Let down your guard and let your imagination run wild — according to an expert, it’s good for you.
This year, it’s a toss-up between Hillary Rodham Clinton and a Ghostbuster.
That is to say, I haven’t conclusively decided what I’m dressing up as for Halloween. But like every other year, I will be out in full force, flitting from party to party and socializing with the likes of Captain Jack Sparrow, Elsa from Frozen and various Minions.
For the record, I am 35 years old.
But but but! I am a successful business owner. I hit the gym three times a week and visit the dentist every six months. I splurge on fancy bourbon and good wine (not that I can drink much these days — it gives me a headache).
I have an accountant, various lawyers and diligently file my taxes every year. I am, for all intents and purposes, a responsible adult woman. But every October, I am overwhelmed by the urge to don a wig and eye glitter, or a shiny cape and tights.
“Child’s play” has always been a dismissive term, referring to the simplest of tasks or activities. But literal child’s play is everywhere now. Perhaps it’s a reaction to our work-obsessed hyperdrive culture that adults are embracing the kinds of play formerly reserved for children.
From adult colouring books to puzzle escape rooms, board game cafés (Snakes and Lattes, Castle) and 24-hour arcade bars (Night Owl), embracing your inner child is not just socially acceptable these days — it’s certifiably in vogue.
“Play is something that’s done for its own sake,” says Dr. Stuart Brown, founder of the National Institute for Play and author of Play: How it Shapes The Brain, Opens the Imagination and Invigorates the Soul.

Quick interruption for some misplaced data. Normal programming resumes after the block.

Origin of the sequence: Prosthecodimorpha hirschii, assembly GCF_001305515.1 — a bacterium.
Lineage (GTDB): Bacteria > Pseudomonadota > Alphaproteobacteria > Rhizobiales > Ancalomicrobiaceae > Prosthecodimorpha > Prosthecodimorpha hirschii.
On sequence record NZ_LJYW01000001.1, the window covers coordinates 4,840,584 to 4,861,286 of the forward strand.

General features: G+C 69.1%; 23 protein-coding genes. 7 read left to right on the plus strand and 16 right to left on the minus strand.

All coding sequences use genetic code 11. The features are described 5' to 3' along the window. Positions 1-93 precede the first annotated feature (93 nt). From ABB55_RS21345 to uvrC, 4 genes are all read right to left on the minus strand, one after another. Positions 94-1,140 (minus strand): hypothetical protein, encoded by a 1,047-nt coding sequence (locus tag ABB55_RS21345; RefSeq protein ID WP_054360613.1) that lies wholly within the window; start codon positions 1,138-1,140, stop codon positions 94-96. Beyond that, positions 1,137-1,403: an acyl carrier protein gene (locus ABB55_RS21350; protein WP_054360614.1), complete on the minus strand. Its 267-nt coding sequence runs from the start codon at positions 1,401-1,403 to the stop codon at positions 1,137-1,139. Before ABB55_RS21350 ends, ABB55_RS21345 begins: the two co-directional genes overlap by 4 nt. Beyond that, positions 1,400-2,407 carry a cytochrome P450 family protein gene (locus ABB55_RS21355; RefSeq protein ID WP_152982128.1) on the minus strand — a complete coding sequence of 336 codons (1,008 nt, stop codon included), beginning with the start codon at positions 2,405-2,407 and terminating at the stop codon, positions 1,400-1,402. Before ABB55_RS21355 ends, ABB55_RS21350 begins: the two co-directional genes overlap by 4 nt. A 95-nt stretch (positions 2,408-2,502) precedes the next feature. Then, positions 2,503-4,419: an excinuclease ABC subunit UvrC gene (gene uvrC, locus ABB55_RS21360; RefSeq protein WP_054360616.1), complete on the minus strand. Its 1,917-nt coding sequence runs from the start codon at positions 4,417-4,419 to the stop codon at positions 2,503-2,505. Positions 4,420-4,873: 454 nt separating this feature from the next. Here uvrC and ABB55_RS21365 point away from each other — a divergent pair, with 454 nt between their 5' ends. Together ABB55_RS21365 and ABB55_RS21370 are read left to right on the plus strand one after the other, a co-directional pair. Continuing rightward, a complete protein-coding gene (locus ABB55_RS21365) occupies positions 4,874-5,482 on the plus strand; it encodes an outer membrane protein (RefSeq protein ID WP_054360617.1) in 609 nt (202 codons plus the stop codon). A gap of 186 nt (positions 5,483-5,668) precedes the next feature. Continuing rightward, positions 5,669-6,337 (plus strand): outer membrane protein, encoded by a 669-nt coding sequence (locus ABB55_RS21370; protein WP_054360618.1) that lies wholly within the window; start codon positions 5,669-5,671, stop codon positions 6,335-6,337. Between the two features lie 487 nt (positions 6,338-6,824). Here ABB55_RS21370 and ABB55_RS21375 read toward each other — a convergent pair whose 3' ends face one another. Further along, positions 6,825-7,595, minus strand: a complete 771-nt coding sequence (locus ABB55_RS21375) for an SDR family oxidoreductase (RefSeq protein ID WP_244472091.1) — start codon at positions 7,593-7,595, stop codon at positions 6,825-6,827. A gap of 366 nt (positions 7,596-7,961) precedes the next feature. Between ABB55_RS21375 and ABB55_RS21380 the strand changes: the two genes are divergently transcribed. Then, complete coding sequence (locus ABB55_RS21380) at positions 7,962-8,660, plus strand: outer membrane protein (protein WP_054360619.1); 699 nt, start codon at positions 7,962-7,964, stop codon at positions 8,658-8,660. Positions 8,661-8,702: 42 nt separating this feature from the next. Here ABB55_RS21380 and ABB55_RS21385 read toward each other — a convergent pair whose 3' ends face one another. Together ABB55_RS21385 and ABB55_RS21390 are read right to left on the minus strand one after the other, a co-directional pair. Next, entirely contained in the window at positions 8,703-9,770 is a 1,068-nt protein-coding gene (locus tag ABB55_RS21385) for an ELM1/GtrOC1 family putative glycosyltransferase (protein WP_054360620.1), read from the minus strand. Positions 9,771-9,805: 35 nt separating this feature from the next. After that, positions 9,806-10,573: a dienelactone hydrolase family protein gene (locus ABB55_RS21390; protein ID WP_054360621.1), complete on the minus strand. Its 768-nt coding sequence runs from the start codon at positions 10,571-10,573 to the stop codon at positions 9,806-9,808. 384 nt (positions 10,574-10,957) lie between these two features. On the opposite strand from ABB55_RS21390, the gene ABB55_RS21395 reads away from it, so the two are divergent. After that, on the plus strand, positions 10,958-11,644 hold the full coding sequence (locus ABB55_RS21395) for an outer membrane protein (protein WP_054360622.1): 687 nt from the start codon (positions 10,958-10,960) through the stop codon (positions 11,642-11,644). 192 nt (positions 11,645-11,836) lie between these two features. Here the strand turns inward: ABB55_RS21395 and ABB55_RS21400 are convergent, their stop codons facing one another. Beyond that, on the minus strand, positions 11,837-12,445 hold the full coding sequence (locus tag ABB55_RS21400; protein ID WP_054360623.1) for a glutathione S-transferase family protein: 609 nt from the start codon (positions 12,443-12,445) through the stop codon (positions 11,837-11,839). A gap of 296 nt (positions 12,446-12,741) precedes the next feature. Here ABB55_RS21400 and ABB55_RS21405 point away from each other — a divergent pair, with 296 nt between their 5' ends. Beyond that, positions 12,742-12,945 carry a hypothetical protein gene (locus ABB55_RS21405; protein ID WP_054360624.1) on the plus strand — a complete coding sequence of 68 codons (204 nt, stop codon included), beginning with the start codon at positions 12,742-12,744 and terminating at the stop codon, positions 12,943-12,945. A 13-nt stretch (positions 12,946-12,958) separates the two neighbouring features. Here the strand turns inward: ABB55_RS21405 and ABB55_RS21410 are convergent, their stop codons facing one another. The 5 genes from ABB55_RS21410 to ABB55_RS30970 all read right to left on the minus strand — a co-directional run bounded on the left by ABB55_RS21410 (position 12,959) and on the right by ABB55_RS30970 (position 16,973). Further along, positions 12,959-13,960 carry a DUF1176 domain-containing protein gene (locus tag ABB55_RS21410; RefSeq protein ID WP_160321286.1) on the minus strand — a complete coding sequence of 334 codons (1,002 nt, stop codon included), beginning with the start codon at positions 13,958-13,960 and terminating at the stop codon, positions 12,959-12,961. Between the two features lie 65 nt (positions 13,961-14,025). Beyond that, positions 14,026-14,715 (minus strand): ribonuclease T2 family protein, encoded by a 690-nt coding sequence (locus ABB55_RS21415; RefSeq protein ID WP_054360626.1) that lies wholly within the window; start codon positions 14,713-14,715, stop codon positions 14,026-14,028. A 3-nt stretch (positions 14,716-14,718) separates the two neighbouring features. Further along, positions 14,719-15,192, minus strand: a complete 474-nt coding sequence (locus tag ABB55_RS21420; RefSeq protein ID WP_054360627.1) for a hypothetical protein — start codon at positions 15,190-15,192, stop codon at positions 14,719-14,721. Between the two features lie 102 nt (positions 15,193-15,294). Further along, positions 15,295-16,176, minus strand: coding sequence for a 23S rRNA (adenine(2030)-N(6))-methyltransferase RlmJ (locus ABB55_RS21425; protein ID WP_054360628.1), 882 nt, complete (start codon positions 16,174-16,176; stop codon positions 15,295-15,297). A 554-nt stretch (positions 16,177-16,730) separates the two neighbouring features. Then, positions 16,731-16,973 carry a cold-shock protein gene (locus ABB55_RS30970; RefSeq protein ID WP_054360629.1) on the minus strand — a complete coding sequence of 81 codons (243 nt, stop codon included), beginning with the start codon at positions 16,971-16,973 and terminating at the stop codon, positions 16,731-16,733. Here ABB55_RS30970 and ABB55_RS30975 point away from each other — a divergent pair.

“The experience is more important than the outcome. You’re not doing something to win or to gain points or to learn. You’re doing it because it’s fun and it engages you and because it comes from deep within you. And it occurs from infancy to death, if we allow it.”
According to his research, play is integral to healthy brain development and social cohesion. Benefits of play include an increase in memory, engagement and learning capacity as well as myriad physical and mental health benefits, such as mood elevation. But that’s only the tip of the iceberg.
“(Play is) a fundamental aspect of being human,” says Dr. Brown. “It has profound effects on a lot of elements of who we are as social humans, in particular.”
He explains that dressing up for Halloween is only one pattern of play. He calls it “celebratory or ritual play. But there’s body play, imaginative play, narrative play, rough-and-tumble play, there’s construction play; these all evoke, in the player, a sense of engagement and involvement that leads to a higher and more masterful next step.”
Hear that, everyone? No need to surrender your LEGO collection to your nieces and nephews just yet.
What I love most about the widespread playfulness I participate in every Halloween is how it erodes Toronto’s social barriers.
This city has a reputation for being “cold,” but on Oct. 31, every stranger becomes a potential friend. When you’re playing the role of somebody else — often a beloved fictional character — shyness goes out the window.
And everyone can think of something to say to the guy dressed as Batman. Even if it’s just “You’re Batman!”
All work and no play makes Toronto a dull city. So go forth and play!